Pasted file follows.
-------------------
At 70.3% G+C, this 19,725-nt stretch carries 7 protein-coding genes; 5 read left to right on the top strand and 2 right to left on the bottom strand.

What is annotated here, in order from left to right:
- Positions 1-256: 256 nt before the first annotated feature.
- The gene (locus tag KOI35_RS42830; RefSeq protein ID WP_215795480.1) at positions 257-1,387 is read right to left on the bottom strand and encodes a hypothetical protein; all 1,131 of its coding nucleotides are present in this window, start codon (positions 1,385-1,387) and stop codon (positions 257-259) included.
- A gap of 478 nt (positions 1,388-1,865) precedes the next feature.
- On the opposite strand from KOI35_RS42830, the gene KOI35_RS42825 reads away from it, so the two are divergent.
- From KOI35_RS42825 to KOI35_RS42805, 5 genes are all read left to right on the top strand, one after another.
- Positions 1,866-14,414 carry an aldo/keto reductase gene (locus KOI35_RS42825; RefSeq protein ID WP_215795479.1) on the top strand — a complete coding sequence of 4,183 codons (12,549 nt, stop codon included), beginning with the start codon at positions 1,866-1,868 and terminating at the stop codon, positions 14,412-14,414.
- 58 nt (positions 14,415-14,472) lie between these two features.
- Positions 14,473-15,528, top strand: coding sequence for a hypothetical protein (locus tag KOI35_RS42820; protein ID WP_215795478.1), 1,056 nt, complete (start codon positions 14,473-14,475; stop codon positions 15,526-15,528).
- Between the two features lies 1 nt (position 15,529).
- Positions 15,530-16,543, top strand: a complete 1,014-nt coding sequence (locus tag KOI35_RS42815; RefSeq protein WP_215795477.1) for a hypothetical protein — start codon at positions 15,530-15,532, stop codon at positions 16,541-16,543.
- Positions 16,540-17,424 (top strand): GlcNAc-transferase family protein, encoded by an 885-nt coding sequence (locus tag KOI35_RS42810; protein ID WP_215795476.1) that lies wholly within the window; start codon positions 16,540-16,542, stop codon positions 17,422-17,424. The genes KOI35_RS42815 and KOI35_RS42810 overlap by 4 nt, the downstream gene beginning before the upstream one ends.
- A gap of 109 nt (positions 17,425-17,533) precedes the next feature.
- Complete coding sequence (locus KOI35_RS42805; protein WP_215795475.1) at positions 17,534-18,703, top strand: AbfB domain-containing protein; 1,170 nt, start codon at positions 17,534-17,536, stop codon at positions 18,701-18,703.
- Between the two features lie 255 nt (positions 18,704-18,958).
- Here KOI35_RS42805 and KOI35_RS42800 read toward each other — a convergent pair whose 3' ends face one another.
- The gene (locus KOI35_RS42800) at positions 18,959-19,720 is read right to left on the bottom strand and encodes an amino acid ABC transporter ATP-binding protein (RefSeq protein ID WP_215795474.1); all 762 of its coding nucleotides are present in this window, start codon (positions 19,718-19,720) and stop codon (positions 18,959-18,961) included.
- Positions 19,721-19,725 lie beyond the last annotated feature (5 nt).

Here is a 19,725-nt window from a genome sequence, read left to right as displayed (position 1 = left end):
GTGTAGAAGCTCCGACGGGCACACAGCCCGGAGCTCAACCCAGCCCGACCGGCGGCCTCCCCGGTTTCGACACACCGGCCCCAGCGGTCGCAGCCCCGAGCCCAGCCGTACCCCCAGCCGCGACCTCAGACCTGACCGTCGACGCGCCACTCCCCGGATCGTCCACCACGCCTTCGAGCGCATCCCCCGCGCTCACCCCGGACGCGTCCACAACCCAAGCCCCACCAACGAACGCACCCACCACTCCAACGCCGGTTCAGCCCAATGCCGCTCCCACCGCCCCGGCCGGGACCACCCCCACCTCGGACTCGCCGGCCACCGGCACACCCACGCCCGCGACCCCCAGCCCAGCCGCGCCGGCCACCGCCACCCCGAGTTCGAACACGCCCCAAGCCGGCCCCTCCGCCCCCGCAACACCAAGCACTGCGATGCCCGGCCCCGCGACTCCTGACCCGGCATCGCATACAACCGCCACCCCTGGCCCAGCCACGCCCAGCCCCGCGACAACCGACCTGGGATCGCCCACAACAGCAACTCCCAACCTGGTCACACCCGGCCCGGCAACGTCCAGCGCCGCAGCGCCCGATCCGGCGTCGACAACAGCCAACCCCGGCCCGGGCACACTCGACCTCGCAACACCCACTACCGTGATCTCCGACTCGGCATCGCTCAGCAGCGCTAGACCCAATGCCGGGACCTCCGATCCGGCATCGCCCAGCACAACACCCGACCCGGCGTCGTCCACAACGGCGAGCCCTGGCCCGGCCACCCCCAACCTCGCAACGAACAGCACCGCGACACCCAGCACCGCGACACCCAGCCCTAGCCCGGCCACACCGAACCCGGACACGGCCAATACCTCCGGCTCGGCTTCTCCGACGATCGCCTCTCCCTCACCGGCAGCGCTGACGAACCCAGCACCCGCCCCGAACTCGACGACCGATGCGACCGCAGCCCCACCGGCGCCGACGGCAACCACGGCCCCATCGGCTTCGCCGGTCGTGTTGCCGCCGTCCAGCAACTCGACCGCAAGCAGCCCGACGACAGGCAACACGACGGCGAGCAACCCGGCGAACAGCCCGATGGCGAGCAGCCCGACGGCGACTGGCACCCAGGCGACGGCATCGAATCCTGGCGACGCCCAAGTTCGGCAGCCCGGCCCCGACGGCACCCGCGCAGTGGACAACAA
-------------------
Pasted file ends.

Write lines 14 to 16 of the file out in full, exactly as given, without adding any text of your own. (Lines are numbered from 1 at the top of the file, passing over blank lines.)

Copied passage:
- A gap of 109 nt (positions 17,425-17,533) precedes the next feature.
- Complete coding sequence (locus KOI35_RS42805; protein WP_215795475.1) at positions 17,534-18,703, top strand: AbfB domain-containing protein; 1,170 nt, start codon at positions 17,534-17,536, stop codon at positions 18,701-18,703.
- Between the two features lie 255 nt (positions 18,704-18,958).